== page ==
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Logo of nihpaAbout Author manuscriptsSubmit a manuscriptHHS Public Access; Author Manuscript; Accepted for publication in peer reviewed journal;
 
J Am Chem Soc. Author manuscript; available in PMC 2010 May 27.
Published in final edited form as:
PMCID: PMC2844781
NIHMSID: NIHMS183217

Electrostatic Redesign of the [Myoglobin, Cytochrome b5] Interface to Create a Well-Defined Docked Complex with Rapid Inter-Protein Electron Transfer

Abstract

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Cyt b5 is the electron-carrier ‘repair’ protein that reduces met-Mb and met-Hb to their O2-carrying ferroheme forms. Studies of electron transfer (ET) between Mb and cyt b5 revealed that they react on a “Dynamic Docking” (DD) energy landscape on which binding and reactivity are uncoupled: binding is weak and involves an ensemble of nearly isoenergetic configurations, only a few of which are reactive; those few contribute negligibly to binding. We set the task of redesigning the surface of Mb so that its reaction with cyt b5 instead would occur on a conventional ‘simple docking’ (SD) energy landscape, on which a complex exhibits a well-defined (set of) reactive binding configuration(s), with binding and reactivity thus no longer being decoupled. We prepared a myoglobin (Mb) triple mutant (D44K/D60K/E85K; Mb(+6)) substituted with Zn-deuteroporphyrin, and monitored cytochrome b5 (cyt b5) binding and electron transfer (ET) quenching of the 3ZnMb(+6) triplet state. In contrast, to Mb(WT), the three charge-reversals around the ‘front-face’ heme edge of Mb(+6) have directed cyt b5 to a surface area of Mb adjacent to its heme, created a well-defined, most-stable structure that supports good ET pathways, and apparently coupled binding and ET: both Ka and ket are increased by the same factor of ~ 2×102, creating a complex that exhibits a large ET rate constant, ket = 106 1s−1, and is in slow exchange (koff [double less-than sign] ket). In short, these mutations indeed appear to have created the sought-for conversion from DD to simple docking (SD) energy landscapes.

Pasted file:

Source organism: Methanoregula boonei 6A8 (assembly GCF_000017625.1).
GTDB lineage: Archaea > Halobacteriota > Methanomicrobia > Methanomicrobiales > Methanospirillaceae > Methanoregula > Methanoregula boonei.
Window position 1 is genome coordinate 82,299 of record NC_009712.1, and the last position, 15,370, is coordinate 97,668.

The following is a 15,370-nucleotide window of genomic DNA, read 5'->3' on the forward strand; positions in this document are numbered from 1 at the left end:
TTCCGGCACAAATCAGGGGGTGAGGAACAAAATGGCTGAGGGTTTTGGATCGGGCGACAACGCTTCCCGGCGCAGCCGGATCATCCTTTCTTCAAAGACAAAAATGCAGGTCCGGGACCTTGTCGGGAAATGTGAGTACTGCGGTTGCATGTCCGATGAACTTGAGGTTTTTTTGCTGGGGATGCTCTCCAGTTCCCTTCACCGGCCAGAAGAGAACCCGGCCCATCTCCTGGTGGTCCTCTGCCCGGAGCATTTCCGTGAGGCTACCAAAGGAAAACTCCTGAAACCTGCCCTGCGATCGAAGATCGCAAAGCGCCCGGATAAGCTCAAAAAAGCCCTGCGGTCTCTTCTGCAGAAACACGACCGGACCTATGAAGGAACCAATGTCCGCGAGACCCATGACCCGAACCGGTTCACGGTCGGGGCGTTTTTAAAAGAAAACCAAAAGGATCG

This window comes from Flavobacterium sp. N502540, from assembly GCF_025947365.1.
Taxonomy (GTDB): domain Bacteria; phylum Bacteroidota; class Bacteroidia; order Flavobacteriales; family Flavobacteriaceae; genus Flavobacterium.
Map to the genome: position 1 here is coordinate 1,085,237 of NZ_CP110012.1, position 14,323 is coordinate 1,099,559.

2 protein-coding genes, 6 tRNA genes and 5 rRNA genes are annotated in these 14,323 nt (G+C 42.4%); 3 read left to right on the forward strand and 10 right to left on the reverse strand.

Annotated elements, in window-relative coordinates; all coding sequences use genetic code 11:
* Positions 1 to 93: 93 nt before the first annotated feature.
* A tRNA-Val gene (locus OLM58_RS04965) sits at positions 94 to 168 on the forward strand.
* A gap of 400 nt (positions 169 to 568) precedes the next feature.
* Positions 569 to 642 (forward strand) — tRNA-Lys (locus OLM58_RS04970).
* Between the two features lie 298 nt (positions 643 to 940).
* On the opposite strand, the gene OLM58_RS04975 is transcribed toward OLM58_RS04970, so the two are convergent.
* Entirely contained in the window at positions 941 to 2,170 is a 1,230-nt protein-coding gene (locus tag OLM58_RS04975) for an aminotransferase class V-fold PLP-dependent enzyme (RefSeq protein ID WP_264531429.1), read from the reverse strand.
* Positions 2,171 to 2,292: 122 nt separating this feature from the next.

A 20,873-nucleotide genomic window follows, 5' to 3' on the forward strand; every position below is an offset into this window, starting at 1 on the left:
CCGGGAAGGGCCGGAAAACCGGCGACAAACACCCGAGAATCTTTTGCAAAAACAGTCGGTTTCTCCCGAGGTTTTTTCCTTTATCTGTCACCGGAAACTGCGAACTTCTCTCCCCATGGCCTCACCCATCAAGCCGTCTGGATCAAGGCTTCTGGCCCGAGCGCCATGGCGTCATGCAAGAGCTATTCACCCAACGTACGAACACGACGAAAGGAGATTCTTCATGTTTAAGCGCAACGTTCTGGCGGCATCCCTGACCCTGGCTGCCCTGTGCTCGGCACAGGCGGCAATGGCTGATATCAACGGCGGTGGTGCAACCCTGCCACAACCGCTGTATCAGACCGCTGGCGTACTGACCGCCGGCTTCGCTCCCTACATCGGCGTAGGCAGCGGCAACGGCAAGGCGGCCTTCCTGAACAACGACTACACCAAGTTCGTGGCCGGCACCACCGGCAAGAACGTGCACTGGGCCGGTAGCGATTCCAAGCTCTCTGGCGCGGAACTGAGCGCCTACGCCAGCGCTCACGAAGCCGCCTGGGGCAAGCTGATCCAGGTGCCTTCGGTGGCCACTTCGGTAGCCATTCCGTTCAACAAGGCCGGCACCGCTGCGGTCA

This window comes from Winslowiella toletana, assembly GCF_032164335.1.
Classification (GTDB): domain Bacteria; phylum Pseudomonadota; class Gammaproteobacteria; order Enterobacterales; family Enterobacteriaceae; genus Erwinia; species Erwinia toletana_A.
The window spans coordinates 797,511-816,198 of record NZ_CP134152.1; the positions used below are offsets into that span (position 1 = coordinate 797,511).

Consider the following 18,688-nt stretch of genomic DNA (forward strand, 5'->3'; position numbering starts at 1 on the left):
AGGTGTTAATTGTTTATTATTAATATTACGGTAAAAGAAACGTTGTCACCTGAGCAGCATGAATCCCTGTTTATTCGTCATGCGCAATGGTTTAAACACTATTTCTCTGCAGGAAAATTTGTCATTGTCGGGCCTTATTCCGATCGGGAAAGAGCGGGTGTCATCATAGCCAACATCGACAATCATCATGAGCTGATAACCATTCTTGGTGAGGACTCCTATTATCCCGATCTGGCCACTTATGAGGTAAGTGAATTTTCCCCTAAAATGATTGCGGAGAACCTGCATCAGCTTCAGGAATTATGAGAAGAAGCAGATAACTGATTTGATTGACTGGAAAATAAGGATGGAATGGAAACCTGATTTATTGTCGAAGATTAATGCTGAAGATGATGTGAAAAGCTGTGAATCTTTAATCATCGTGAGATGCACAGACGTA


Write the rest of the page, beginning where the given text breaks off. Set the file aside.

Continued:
Interactions between macromolecules are fundamental to most of biology. The goal of understanding and controlling protein-protein interactions has inspired numerous efforts to modulate the binding within high-affinity complexes of known structure,16 with most alterations serving to weaken binding. To begin such efforts at the other extreme, with a pair of proteins that bind weakly, and by altering them to create a well-defined, highly functional complex, offers a different level of challenge. We here report dramatic progress in creating such a complex between the weakly interacting physiological electron-transfer (ET) partners, myoglobin (Mb) and cytochrome b5 (cyt b5).

Cyt b5 is the electron-carrier ‘repair’ protein that reduces met-Mb7 and met-Hb8,9 to their O2-carrying ferroheme forms. Studies of ET between Mb and cyt b5 revealed that they react on a “Dynamic Docking” (DD) energy landscape (Fig 1, upper),1012 on which binding and reactivity are uncoupled: binding is weak and involves an ensemble of nearly isoenergetic configurations, only a few of which are reactive; those few contribute negligibly to binding. The sharp contrast of such behavior with that for the conventional ‘simple docking’ (SD) energy landscape (Fig 1, lower), on which a complex exhibits a well-defined (set of) reactive binding configuration(s), led us to ask whether it was possible to redesign the surface of Mb so that its reaction with cyt b5 instead would occur on a SD landscape, with binding and reactivity thus no longer being decoupled.